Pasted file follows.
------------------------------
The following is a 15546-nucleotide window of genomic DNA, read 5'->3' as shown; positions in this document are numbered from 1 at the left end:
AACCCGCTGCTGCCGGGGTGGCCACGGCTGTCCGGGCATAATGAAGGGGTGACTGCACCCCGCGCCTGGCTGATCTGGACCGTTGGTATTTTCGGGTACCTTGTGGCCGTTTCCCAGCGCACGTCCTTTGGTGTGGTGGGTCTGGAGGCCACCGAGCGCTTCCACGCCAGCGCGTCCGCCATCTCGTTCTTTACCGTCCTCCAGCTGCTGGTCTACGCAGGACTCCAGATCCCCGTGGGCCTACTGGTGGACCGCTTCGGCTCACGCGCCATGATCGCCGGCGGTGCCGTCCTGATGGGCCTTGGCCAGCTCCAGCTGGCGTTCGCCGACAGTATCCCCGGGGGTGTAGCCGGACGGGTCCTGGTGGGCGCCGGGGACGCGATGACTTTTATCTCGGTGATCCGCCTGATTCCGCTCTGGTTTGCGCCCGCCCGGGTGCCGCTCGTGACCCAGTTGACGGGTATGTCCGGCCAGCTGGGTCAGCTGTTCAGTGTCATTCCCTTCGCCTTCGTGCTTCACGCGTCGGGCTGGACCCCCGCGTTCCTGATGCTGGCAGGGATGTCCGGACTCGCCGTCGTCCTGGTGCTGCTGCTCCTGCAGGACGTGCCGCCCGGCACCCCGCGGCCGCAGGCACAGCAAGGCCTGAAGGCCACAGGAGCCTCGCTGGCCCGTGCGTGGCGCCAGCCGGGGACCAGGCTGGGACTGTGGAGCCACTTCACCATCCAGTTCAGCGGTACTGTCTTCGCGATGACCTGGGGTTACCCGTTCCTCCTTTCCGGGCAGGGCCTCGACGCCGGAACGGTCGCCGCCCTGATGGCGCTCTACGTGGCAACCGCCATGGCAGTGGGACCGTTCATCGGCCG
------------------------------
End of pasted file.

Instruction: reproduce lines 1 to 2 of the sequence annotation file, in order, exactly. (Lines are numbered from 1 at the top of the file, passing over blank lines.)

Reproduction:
The following is a 15546-nucleotide window of genomic DNA, read 5'->3' as shown; positions in this document are numbered from 1 at the left end:
AACCCGCTGCTGCCGGGGTGGCCACGGCTGTCCGGGCATAATGAAGGGGTGACTGCACCCCGCGCCTGGCTGATCTGGACCGTTGGTATTTTCGGGTACCTTGTGGCCGTTTCCCAGCGCACGTCCTTTGGTGTGGTGGGTCTGGAGGCCACCGAGCGCTTCCACGCCAGCGCGTCCGCCATCTCGTTCTTTACCGTCCTCCAGCTGCTGGTCTACGCAGGACTCCAGATCCCCGTGGGCCTACTGGTGGACCGCTTCGGCTCACGCGCCATGATCGCCGGCGGTGCCGTCCTGATGGGCCTTGGCCAGCTCCAGCTGGCGTTCGCCGACAGTATCCCCGGGGGTGTAGCCGGACGGGTCCTGGTGGGCGCCGGGGACGCGATGACTTTTATCTCGGTGATCCGCCTGATTCCGCTCTGGTTTGCGCCCGCCCGGGTGCCGCTCGTGACCCAGTTGACGGGTATGTCCGGCCAGCTGGGTCAGCTGTTCAGTGTCATTCCCTTCGCCTTCGTGCTTCACGCGTCGGGCTGGACCCCCGCGTTCCTGATGCTGGCAGGGATGTCCGGACTCGCCGTCGTCCTGGTGCTGCTGCTCCTGCAGGACGTGCCGCCCGGCACCCCGCGGCCGCAGGCACAGCAAGGCCTGAAGGCCACAGGAGCCTCGCTGGCCCGTGCGTGGCGCCAGCCGGGGACCAGGCTGGGACTGTGGAGCCACTTCACCATCCAGTTCAGCGGTACTGTCTTCGCGATGACCTGGGGTTACCCGTTCCTCCTTTCCGGGCAGGGCCTCGACGCCGGAACGGTCGCCGCCCTGATGGCGCTCTACGTGGCAACCGCCATGGCAGTGGGACCGTTCATCGGCCG